Fusion Tables: Google's approach to sharing data on the Web


Hi all,


I’m regularly following Alon Halevy blog as I really like his thoughts on
dataspaces [1].


Today, I discovered this post about Google Fusion Tables




“The main goal of Fusion Tables is to make it easier for people to create,
manage and share on structured data on the Web. Fusion Tables is a new kind
of data management system that focuses on features that enable
collaboration. […] In a nutshell, Fusion Tables enables you to upload
tabular data (up to 100MB per table) from spreadsheets and CSV files. You
can filter and aggregate the data and visualize it in several ways, such as
maps and time lines. The system will try to recognize columns that represent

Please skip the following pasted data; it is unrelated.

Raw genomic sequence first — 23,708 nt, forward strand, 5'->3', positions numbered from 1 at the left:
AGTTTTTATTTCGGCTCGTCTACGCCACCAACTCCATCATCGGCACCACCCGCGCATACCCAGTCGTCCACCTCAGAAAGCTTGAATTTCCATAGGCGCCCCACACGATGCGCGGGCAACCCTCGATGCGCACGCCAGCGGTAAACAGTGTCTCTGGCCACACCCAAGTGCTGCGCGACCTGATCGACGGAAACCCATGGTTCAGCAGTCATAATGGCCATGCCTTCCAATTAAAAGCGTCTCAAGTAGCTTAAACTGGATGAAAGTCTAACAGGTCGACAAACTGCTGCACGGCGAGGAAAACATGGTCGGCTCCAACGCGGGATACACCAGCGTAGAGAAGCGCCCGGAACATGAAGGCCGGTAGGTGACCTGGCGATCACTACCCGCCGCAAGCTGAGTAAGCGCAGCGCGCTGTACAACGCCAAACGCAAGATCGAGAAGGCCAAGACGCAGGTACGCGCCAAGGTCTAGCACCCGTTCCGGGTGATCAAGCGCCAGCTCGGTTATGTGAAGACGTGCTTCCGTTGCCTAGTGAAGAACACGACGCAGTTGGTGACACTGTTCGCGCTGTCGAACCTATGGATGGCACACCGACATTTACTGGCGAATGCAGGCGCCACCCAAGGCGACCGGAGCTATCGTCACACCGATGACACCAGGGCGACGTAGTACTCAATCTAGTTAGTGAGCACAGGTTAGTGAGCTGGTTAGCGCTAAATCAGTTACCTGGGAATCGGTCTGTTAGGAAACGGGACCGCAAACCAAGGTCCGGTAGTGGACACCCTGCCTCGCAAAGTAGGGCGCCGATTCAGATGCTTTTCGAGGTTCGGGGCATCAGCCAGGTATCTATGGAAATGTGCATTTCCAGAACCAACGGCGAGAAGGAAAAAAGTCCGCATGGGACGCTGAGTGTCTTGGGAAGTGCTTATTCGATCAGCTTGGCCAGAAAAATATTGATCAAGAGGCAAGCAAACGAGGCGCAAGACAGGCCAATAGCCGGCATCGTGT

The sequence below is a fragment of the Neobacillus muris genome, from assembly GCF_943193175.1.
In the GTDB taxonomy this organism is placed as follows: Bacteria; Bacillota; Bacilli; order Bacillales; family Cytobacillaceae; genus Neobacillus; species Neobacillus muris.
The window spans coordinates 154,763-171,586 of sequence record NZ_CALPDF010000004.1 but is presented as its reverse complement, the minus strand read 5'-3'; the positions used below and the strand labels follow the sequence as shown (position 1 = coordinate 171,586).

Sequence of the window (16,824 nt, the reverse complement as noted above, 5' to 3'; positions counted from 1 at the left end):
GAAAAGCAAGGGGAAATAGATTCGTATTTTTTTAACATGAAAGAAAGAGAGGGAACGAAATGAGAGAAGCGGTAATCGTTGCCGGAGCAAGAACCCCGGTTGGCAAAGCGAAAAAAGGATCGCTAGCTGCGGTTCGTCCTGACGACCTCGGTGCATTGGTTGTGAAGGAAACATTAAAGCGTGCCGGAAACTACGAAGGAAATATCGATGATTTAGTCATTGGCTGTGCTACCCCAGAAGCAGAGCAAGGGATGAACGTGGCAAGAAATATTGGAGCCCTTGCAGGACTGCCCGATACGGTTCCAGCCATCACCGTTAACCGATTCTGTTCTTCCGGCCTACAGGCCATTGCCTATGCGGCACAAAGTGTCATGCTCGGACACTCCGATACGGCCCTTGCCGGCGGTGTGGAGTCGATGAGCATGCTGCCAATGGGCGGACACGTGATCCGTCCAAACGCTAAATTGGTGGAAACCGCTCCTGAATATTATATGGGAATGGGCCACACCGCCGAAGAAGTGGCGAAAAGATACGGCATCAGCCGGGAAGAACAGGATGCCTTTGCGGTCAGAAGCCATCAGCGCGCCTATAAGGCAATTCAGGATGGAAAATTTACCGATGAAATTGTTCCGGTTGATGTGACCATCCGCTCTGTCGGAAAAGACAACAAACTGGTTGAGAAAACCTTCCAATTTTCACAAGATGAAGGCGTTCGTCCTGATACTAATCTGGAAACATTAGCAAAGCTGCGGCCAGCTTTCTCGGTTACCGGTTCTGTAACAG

geographical locations and suggest appropriate visualizations. To
collaborate, you can share a table with a select set of collaborators or
make it public. One of the reasons to collaborate is to enable fusing data
from multiple tables, which is a simple yet powerful form of data
integration. If you have a table about water resources in the countries of
the world, and I have data about the incidence of malaria in various
countries, we can fuse our data on the country column, and see our data side
by side.”


See also


Google announcement

Water data example


Taken this together with Google Squared and the recent announcement that
Google is going to crawl microformats and RDFa,

it starts to look like the folks at Google are working in the same direction
as the Linking Open Data community, but as usual a bit more centralized and
less webish.







[1] http://www.cs.berkeley.edu/~franklin/Papers/dataspaceSR.pdf



Prof. Dr. Christian Bizer

Web-based Systems Group

Freie Universitšt Berlin

+49 30 838 55509

 <http://www.bizer.de> http://www.bizer.de

 <mailto:chris@bizer.de> chris@bizer.de


Received on Friday, 3 July 2009 12:28:35 UTC